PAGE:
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Keeping UW Campus Communities Safe for Children

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Keeping UW Campus Communities Safe for Children University of Wisconsin System 2012 – PowerPoint PPT presentation

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Title: Keeping UW Campus Communities Safe for Children


1
Keeping UW Campus Communities Safe for Children
  • University of Wisconsin System
  • 2012

2
Realities of Child Abuse and Neglect
  • 4 children die in the United States every day
    from child abuse or neglect.
  • How often does this happen in Wisconsin?
  • In 2010, Wisconsin recorded
  • 44,941 allegations made involving 33,436
    children
  • Out of every 1,000. children 3.7 were victims of
    child maltreatment
  • Source Childrens Service Society of Wisconsin,
    http//preventchildabusewi.org and
    http//www.acf.hhs.gov/programs/cb/pubs/cwo04-07/c
    wo04-07.pdf retrieved 2/3/12

3
Executive Order 54
  • All UWS employees must immediately report child
    abuse or neglect if, in the course of employment,
    a UWS employee observes an incident or threat of
    child abuse or neglect, or learns of an incident
    or threat of child abuse or neglect, and the
    employee has reasonable cause to believe that
    child abuse or neglect has occurred or will occur.

4
Executive Order 54
  • Reports must be made in person or by telephone to
    the following
  • UW-La Crosse University Police
  • 789-9000 (office)
  • 789-9999 (for emergencies only) staffed 24 hrs
  • Call 911
  • if the child is in imminent danger

5
Definitions
  • Employee is any UW-La Crosse (UW System)
    employee including students, staff, and faculty.
  • Child - For purposes of reporting child abuse and
    neglect, a child is a person who is less than
    18 years of age.
  • Abuse of a child includes the following
    categories
  • Physical abuse
  • Sexual abuse
  • Emotional abuse
  • Manufacture of Methamphetamine

6
Definition of Neglect
  • Wisconsin law defines neglect as the failure,
    refusal or inability on the part of a caregiver,
    for reasons other than poverty, to provide
    necessary care, food, clothing, medical or dental
    care or shelter so as to seriously endanger the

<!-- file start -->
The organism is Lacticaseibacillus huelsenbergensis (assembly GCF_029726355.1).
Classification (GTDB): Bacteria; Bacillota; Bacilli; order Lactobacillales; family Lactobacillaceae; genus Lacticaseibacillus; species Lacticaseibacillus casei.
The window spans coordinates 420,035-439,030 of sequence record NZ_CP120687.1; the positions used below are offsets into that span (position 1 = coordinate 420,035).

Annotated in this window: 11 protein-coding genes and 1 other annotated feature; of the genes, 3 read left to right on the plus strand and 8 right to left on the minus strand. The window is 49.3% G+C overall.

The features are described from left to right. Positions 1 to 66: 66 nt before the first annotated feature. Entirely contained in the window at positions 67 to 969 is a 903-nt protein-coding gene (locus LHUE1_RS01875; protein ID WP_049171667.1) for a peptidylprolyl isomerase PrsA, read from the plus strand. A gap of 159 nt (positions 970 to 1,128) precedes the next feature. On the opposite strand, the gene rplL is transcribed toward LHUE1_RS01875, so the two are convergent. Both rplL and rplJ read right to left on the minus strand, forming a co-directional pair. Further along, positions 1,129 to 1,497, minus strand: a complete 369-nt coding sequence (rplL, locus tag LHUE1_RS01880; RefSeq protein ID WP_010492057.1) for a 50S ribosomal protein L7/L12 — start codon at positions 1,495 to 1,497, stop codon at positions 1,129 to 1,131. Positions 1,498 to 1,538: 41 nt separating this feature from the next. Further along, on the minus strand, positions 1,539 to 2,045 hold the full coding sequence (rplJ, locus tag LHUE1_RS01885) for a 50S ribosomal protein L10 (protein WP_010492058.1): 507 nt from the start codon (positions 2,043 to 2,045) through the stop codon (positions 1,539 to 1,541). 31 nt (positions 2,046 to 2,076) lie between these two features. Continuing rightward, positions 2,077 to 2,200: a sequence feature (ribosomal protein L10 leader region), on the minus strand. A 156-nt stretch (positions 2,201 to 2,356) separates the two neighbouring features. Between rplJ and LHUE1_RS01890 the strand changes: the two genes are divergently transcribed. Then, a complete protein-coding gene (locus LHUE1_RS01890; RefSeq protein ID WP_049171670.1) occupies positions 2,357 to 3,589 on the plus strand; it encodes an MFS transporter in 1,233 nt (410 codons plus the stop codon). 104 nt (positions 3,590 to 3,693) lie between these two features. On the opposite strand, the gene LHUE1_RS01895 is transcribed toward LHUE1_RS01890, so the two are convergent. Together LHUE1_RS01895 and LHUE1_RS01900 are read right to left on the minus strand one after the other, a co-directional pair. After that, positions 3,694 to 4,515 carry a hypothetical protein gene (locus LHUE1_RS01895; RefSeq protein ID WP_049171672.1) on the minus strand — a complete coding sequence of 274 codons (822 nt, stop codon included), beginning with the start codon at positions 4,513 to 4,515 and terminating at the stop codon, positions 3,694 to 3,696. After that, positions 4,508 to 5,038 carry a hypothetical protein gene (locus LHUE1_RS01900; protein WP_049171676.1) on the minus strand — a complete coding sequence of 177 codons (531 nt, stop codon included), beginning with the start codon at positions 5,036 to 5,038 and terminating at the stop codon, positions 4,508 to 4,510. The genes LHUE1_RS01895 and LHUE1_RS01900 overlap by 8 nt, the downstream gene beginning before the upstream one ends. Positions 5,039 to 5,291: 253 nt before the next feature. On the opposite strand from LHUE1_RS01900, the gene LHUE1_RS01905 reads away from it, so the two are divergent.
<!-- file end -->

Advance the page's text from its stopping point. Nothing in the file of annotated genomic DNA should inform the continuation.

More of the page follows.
physical health of the child.

7
Types of Neglect
  • Physical
  • Lack of supervision/abandonment
  • Medical (life threatening)
  • Failure to thrive (malnutrition)

8
Warning Signs of Neglect
  • Regular or frequent
  • Soiled clothing or inadequate clothing
  • Hunger
  • Listlessness or fatigue
  • Poor hygiene
  • Untreated medical issues

9
Behavioral Warning Signs of Neglect
  • Poor relationships, withdrawal from others
  • Seeking attention
  • Low self-esteem
  • Hoarding or stealing food

10
Using the Warning Signs of Neglect
  • Ask yourself the following questions
  • How many warning signs do you see?
  • Are the warning signs regular or frequent?
  • Could the students physical health be seriously
    endangered?

11
Abuse as Physical Abuse
  • Physical abuse is defined as physical injury
    inflicted on a child by other than accidental
    means by any other person including
  • Lacerations
  • Fractured bones
  • Burns
  • Severe or frequent bruising

12
Warning Signs of Physical Abuse
  • Bruises around the cheeks, abdomen, thighs, or
    midway between the wrist elbow
  • Bruises that are different colors
  • Bruises that are in the shape of an object
  • Bruises on multiple parts of the body
  • Adult-sized, human bite marks
  • Burns, especially from objects like cigarettes
    irons

13
Using the Warning Signs of Physical Abuse
  • You can use these warning signs the questions
    below to help determine if a report needs to be
    made-
  • Does the students explanation for the injury
    make sense to you?
  • Is the student evasive about sharing how the
    injury occurred?

14
Abuse as Sexual Abuse
  • Abuse of a child includes any of the following
  • Sexual intercourse or sexual contact with a child
    under the age of 16 or with a 16 or 17 year old
    child without his or her consent under Wis. Stat.
    940.225, 948.02, 948.025, or 948.085
  • Sexual exploitation of a child
  • Permitting, allowing or encouraging a child to
    violate the statute prohibiting prostitution
  • Causing a child to view or listen to sexual
    activity
  • Exposing genitals or pubic area to a child or
    exposing a childs genitals or pubic area

15
Warning Signs of Sexual Abuse
  • Extreme secrecy, compliance, or withdrawal
  • An unusual fear of people from one gender or with
    specific characteristics (e.g., a deep voice)
  • Very seductive behavior
  • Unusual knowledge about sex for age
  • Sexual play with peers that goes beyond curiosity

16
Questions to consider in evaluating possible
sexual abuse
  • Does the child report having sexual contact with
    another person?
  • Has the child been exploited sexually in some
    way?
  • Has the child been exposed to sexual content?
  • How is age a factor in these questions?

17
Abuse as Emotional Damage
  • Emotional abuse is defined as emotional damage